Carraway said the children made cards for the sisters and retired priest Father Alfred Camp. “The cards say ‘Thanks for saying yes to God,” “We love you,” and one of them says, “Thanks for being God’s husband,” she said laughing but adding, “they got it wrong but the idea is they (religious women) marry Christ and then he is their husband, that’s beautiful.”
She is thrilled this is a Catholic VBS. “K4J (Kids for Jesus) is a wonderful program that helps children understand the faith and grow in virtue,” she added.
During the week participants learned about the virtue of balance, she said. “They had a balancing act where they had to work, play, rest and pray every day.”
Carraway noted they also learned about four saints, St. John Bosco, St. Catherine of Siena, St. John Vianney and St. Teresa of Avila and Friday was dedicated to Mary, the Mother of K4J starts. “I am so pleased they learned about all these saints and other things they would have not learned if they didn’t have attended this special Catholic program,” she added.


Father Alfred Camp talks with the children during his visit to St. Therese.

On Friday, every child received a photo of one of the sisters living in St. Mary of the Pines so they can pray for her individually. The sisters will receive the cards the children made for them plus a monetary donation from the children.
Early on Friday, June 20, Father Camp visited the children to tell them about his life and how he decided to become a priest.
“When I was 12-year-old, one of the nuns at school, Sister Alfred (that’s my name!) said to me, ‘you know, someday you will make a good priest,’” he told the children. “I was young and impressionable and I believed her! That’s all it took,” he added as he related the story of how at the age of 13 he entered the seminary.
Father Camp went on to tell the 23 children gathered around him that during his first months in the seminary he missed his mother, his father and home and that at times he cried himself to sleep because he was lonely but he got used to life in the seminary and soon it was a lot of fun. The children asked Father Camp questions about his life as a priest in the Diocese of Jackson and now as a retired priest living at Madison St. Francis of Assisi Parish.

Bishops continue Fortnight for Freedom; religious freedom highlights days of prayer

By Bishop Joseph Kopacz
As a nation we eagerly look ahead later next week to commemorate and celebrate our nation’s most revered national holiday, the Fourth of July. We cherish our political, religious and civil freedoms, and in recent times the Church has honed in on that freedom that has priority of place in the First Amendment of our Constitution, Religious Freedom.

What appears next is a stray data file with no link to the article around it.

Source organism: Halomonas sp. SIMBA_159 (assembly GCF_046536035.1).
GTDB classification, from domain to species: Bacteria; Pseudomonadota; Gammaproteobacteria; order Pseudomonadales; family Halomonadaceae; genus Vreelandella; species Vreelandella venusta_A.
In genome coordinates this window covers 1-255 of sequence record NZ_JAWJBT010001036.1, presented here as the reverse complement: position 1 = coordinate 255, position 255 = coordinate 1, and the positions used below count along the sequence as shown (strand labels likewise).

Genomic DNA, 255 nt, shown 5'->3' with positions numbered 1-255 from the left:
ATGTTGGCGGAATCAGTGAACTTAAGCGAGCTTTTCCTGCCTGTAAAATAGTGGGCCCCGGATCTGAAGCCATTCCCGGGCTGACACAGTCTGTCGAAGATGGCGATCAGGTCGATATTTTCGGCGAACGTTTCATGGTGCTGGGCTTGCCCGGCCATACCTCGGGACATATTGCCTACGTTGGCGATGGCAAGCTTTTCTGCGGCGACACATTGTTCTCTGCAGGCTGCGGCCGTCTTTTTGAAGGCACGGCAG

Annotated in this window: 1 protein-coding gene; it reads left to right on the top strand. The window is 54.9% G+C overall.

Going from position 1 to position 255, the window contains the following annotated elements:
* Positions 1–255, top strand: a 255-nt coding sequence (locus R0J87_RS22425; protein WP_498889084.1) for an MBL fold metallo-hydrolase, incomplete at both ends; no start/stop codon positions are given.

The First Amendment states “Congress shall make no law respecting an establishment of religion, or prohibiting the free exercise thereof.”
The Catholic Church, along with many other religious leaders, theologians, lay practitioners, and community servants believe that a significant threat to religious liberty is afoot in the land.  (Their joint July 2, 2013 statement may be found on page 14.) The Department of Health and Human Service’s mandate of insurance coverage for sterilization, contraception, and abortion-inducing drugs in the Affordable Care Act commonly referred to, as Obamacare is the direct threat to religious liberty. Many people of faith and good will are observing that the government has taken it upon itself to narrowly define who is entitled to enjoy the religious freedom that is guaranteed in the First Amendment of our Constitution.
The HHS’ mandate seeks to narrowly exempt from the Health Care Law only those who are employed in houses of worship, and is not extending the same religious liberty to those who work and serve in in Catholic health care facilities, educational institutions and social services.
The Church believes that the mission Jesus Christ entrusted to us is a seamless garment of worship, Word, and service that is protected by the First Amendment and cannot be arbitrarily dissected by unjust laws. This is nothing short of prohibiting the free exercise of religion, or the freedom to serve.
In other words, religious liberty is not only about our ability to go to Mass on Sunday or pray the rosary at home. It is about whether we can make our contribution to the common good of all Americans. Can we do the good works our faith calls us to do, without having to compromise that very same faith? Without religious liberty properly understood, all Americans suffer, deprived of the essential contribution in education, health care, feeding the hungry, civil rights and social services that religious Americans make every day, both here at home and overseas.